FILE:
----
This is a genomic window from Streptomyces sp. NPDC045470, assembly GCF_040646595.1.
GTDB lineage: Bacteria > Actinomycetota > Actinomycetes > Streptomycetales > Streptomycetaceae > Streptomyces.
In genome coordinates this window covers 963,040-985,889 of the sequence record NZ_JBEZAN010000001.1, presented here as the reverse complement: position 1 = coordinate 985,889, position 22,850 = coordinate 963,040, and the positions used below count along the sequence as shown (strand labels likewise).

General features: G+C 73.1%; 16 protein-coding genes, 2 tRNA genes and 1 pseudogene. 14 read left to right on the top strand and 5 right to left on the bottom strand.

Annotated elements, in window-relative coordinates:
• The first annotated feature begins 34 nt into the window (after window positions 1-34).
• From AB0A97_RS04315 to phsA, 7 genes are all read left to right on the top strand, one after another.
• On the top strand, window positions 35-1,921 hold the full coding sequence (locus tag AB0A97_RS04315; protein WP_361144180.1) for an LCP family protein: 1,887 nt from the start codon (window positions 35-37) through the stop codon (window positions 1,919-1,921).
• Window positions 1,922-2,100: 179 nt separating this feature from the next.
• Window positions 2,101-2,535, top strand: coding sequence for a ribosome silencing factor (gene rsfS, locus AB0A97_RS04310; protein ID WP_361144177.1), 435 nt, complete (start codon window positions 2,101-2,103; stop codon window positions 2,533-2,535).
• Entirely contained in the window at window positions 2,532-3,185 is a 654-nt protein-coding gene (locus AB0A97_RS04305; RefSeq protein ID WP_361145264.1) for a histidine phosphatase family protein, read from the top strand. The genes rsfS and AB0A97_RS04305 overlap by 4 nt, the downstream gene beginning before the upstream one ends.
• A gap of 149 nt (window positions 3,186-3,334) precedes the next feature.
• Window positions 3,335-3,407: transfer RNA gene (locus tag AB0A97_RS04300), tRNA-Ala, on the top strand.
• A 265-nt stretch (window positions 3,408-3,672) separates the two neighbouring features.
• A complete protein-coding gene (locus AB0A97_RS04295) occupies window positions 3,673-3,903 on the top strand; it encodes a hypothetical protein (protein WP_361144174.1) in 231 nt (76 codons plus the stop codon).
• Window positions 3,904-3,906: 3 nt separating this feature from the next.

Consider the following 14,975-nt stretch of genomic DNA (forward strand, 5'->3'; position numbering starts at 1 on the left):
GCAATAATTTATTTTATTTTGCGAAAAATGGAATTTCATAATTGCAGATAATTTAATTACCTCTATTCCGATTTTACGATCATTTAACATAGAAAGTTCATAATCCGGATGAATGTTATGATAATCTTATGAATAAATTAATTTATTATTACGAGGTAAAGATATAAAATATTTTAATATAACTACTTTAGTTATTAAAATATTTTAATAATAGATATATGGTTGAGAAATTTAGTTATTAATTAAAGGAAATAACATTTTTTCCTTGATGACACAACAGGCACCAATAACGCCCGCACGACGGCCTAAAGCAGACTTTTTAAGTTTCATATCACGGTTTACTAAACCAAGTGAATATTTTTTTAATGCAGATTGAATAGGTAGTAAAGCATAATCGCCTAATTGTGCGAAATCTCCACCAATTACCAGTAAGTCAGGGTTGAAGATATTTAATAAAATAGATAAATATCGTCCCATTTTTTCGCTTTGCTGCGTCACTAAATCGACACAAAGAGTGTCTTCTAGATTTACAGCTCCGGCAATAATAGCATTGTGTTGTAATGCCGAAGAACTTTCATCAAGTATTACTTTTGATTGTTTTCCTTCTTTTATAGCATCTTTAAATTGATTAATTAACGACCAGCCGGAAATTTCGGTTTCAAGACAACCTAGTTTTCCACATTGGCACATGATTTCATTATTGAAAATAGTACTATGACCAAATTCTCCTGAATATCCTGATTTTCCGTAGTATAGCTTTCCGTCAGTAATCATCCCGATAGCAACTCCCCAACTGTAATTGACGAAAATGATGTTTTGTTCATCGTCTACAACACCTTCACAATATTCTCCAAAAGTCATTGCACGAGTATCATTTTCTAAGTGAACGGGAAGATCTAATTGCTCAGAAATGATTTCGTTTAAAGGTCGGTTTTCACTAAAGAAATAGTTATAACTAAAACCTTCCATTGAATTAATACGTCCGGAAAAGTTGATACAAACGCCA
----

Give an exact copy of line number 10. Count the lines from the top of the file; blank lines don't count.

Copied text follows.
• Window positions 2,101-2,535, top strand: coding sequence for a ribosome silencing factor (gene rsfS, locus AB0A97_RS04310; protein ID WP_361144177.1), 435 nt, complete (start codon window positions 2,101-2,103; stop codon window positions 2,533-2,535).